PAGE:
Warfare continues to become more professional and dehumanized every day.

The purpose of Extraordinary Edition is being revisited for winter, headed into 2013. U.S. foreign policy, Central Asia and the Middle East remain key focal points. Economics and culture on your front doorstep are coming into focus here.

Monday, April 5, 2010

U.S. Consulate in Pakistan bombed

Voice of America reported a breaking story Monday after explosions rocked the U.S. Consulate in Peshawar, Pakistan.

Point of concern: no by-line here, typical fashion of late-breaking news reporting, and what we see is information available about the group claiming responsibility for the attack: the Pakistani Taliban, not a very specific group but a sprawling cross section of Pakistan's population. Taken with recent reports of Pakistan's military mounting a successful campaign against Islamic militants within its borders, the situation is coming closer to what could be (and possibly ought to be) described as civil war. This would be a civil war in which the United States and its military and spy operatives are taking a clear side. Where is the civic deliberation in this matter? If somewhere in DC, then where (hopefully on Capitol Hill before Langley) What's the democratic aspect of fanning the flames of civil war in Pakistan in attempts to bring democracy to Afghanistan?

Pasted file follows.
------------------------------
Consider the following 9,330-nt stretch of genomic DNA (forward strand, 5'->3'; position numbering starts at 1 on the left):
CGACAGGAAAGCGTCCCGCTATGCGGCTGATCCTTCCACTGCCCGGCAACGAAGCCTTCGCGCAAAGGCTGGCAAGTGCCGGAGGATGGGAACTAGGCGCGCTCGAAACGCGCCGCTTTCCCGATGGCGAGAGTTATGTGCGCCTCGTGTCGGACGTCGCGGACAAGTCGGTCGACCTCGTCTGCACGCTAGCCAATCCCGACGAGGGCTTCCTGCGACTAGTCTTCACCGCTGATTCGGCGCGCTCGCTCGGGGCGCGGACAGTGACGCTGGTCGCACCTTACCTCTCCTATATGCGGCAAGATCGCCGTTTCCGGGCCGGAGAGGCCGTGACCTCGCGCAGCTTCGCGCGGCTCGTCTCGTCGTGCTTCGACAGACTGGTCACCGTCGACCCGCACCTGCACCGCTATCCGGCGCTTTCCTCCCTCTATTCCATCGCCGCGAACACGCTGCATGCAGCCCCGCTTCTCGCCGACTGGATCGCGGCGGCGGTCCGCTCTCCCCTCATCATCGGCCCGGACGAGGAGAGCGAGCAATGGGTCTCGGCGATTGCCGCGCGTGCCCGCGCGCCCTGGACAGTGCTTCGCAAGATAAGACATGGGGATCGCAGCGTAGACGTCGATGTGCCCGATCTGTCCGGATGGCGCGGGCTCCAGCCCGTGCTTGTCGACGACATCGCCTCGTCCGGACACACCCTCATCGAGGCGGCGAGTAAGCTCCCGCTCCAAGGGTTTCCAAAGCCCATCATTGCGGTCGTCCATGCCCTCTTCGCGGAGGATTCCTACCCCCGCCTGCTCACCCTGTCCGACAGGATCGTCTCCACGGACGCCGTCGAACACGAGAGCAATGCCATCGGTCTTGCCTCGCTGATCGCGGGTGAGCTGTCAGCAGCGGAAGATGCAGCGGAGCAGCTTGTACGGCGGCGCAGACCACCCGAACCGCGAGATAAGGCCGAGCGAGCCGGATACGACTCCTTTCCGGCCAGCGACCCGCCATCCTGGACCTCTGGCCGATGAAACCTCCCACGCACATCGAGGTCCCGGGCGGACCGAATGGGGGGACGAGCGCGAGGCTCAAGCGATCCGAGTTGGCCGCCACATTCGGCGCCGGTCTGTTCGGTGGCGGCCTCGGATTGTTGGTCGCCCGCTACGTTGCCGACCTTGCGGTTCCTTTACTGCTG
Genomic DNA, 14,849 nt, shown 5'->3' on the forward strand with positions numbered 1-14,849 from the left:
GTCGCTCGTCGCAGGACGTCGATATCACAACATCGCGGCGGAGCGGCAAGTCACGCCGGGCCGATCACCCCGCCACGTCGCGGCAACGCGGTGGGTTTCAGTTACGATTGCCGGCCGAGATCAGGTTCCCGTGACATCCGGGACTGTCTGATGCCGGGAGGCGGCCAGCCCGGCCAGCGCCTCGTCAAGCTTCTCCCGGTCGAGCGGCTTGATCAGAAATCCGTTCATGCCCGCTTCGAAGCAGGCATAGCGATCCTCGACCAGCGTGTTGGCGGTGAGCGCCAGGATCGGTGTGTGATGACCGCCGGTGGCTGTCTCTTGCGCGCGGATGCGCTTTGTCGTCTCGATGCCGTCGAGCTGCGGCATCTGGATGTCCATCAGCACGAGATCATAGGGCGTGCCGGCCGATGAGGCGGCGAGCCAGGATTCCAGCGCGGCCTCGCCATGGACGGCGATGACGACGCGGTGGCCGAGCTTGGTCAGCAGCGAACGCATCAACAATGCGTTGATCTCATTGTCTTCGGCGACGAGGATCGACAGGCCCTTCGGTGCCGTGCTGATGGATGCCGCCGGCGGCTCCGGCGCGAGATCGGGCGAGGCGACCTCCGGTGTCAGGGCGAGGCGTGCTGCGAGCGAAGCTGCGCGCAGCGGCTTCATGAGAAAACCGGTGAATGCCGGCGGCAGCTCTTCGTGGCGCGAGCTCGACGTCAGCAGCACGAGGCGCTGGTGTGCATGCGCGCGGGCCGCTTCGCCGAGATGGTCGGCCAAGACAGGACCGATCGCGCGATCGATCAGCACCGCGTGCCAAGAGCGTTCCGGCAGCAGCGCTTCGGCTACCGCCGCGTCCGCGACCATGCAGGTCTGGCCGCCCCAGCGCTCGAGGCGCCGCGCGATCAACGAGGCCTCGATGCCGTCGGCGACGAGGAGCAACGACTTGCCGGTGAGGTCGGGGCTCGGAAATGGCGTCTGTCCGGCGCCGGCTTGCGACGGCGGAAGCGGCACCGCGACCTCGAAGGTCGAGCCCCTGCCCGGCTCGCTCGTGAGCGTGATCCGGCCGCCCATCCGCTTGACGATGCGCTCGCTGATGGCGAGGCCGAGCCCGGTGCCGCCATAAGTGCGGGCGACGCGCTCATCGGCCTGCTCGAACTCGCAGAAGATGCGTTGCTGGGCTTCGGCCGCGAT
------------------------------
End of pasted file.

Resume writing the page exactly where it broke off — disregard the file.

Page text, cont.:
US Condemns Attack on Consulate in Pakistan

The United States has condemned an Islamic militant attack on the U.S. consulate in the Pakistani city of Peshawar Monday.

White House Press Secretary Robert Gibbs said the White House is greatly concerned by attack that left at least three people dead and several others wounded.

Pakistani Taliban militants have claimed responsibility for the attack. Security officials say militants detonated car bombs outside the consulate and fired grenades and other weapons as they tried to enter the building. Police quickly closed off the area.

A statement from the U.S. Embassy in Islamabad says at least two Pakistani security officers were killed. There are no reports that any U.S. citizens were among those wounded or killed in the attack.

Earlier Monday, authorities say a suspected suicide bomber killed at least 41 people and wounded scores of others at a political rally in the Lower Dir district.

The Awami National Party (ANP), which heads the ruling coalition in North West Frontier Province, was meeting to discuss a name change for the province.

The ANP has supported military operations against the Taliban and Islamist militants in the country.

No comments: